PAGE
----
In our last post, we began a discussion about the problem of child support non-payment. This is likely to become an increasing problem in Florida as the country is headed into a recession (mostly related to the Covid-19 pandemic).

One of the methods Florida uses to enforce child support orders is to suspend the driver’s licenses of parents who fail to make payments. Is this an effective enforcement mechanism, or is it counterproductive?

Many critics argue that suspending a license for nonpayment makes it even harder for child support obligors to pay because it could mean losing a job if the person can no longer get to work. And if they are behind on payments because they have already lost a job, having no license makes it more difficult to attend interviews and take other steps necessary to find new employment. So, what’s the alternative? Is there a better way?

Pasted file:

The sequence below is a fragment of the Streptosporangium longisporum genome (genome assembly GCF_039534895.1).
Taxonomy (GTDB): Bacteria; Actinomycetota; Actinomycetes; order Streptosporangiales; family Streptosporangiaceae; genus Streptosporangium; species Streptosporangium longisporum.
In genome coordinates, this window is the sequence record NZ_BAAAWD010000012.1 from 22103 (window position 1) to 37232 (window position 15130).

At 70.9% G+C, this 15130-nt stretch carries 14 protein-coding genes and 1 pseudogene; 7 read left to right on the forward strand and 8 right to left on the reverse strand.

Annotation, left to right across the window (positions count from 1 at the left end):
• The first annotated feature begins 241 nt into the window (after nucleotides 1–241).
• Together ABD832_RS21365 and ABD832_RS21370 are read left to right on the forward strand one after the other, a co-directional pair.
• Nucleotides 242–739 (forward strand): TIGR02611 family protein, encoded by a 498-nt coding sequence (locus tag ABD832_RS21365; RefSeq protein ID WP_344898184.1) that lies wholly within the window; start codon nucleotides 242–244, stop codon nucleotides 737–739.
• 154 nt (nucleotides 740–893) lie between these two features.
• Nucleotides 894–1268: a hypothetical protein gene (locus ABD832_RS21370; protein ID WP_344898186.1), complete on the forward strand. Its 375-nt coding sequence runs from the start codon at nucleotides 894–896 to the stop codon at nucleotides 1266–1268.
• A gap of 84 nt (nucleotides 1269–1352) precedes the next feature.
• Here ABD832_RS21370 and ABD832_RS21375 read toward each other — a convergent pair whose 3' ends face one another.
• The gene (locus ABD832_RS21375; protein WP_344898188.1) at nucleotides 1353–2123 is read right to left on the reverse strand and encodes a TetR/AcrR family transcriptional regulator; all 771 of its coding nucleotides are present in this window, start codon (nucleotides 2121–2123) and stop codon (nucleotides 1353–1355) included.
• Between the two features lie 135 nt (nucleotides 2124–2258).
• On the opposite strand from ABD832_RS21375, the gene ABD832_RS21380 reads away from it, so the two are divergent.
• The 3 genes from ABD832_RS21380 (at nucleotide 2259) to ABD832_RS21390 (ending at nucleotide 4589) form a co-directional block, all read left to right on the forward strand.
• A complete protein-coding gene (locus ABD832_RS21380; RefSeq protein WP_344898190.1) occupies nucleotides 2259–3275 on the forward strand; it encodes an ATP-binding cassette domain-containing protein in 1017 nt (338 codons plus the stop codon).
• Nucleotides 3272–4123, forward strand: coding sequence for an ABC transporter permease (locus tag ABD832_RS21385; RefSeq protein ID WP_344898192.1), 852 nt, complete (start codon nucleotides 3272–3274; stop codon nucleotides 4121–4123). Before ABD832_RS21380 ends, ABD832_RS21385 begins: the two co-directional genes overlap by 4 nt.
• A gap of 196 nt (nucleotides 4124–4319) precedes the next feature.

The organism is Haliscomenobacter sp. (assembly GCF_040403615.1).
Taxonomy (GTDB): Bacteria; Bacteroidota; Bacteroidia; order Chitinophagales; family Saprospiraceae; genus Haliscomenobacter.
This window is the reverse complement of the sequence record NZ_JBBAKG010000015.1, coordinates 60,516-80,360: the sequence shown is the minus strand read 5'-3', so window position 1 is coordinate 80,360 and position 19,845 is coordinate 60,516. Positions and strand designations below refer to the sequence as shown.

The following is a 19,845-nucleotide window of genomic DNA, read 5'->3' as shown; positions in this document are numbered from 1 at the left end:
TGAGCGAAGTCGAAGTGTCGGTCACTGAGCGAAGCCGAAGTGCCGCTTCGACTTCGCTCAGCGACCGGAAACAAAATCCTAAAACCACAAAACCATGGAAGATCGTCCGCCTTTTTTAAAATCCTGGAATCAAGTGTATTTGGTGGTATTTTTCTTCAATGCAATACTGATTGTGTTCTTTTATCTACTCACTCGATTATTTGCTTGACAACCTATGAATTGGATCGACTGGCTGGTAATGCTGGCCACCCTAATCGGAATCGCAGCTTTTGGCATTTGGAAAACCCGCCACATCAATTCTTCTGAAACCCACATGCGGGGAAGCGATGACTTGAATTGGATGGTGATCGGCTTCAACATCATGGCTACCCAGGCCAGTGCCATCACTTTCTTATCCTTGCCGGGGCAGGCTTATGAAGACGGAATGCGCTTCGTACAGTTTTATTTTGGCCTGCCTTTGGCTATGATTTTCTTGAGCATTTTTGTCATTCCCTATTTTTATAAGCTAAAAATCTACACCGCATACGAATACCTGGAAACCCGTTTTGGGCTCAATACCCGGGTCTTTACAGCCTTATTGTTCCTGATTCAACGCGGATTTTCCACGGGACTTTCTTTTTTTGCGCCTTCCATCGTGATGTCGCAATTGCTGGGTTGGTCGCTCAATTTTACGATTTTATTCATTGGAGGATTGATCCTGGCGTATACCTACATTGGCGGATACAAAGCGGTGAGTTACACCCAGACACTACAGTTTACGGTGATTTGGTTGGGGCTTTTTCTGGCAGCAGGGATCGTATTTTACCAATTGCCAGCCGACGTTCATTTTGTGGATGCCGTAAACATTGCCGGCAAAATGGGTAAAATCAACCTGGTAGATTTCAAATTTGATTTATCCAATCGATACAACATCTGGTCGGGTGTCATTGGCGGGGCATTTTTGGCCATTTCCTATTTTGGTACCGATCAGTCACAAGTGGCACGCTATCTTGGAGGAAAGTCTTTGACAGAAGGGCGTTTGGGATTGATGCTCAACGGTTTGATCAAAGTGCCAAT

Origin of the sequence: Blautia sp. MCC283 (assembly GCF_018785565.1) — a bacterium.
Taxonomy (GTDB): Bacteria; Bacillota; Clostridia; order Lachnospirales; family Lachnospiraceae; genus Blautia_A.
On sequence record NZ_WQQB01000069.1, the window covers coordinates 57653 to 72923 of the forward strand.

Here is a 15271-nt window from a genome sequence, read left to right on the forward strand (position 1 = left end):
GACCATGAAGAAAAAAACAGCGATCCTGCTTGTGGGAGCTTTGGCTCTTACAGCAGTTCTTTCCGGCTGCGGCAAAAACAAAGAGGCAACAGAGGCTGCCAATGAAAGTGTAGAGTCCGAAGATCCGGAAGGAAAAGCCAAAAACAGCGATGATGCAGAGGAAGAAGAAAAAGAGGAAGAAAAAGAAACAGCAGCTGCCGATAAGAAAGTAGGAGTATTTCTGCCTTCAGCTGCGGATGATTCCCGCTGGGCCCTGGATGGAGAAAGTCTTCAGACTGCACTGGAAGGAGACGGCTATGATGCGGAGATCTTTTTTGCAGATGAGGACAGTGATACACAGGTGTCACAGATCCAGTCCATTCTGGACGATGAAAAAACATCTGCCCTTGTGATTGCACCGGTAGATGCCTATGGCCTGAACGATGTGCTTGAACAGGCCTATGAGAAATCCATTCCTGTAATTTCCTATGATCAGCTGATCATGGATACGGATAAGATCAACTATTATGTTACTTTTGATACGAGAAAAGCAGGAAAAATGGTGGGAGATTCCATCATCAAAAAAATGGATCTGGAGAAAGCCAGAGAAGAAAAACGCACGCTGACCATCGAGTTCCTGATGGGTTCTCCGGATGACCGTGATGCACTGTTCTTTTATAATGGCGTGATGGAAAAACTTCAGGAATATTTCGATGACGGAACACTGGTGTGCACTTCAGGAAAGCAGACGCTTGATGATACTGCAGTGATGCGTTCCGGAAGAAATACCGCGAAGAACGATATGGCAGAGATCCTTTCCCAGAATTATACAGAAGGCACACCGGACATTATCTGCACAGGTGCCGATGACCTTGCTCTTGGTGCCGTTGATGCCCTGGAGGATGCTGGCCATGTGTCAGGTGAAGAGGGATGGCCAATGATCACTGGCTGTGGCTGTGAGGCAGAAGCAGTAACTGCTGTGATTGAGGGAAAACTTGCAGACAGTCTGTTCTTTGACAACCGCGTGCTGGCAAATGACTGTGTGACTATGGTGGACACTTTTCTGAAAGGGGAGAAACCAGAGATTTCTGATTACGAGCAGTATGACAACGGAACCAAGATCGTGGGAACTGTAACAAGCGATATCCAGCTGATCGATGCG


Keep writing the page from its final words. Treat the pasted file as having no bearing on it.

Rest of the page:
If you are a parent who is behind on support payments or a parent frustrated that support payments have stopped coming, you may want to contact an attorney to address the child support order in court. If the order needs to be amended to reflect one parent’s change in financial circumstances, this could ultimately be more effective than simply trying to appease the agencies that enforce the order. Conversely, if your co-parent has stopped making payments for non-financial reasons, taking the issue to court might be the most effective means of enforcing compliance.

When child support doesn’t get paid, it is the children who suffer. As such, most parents want to do all they can to ensure that their kids get the financial support they need. If you are struggling with a child support matter (paying or receiving), please discuss your options with an experienced family law attorney today.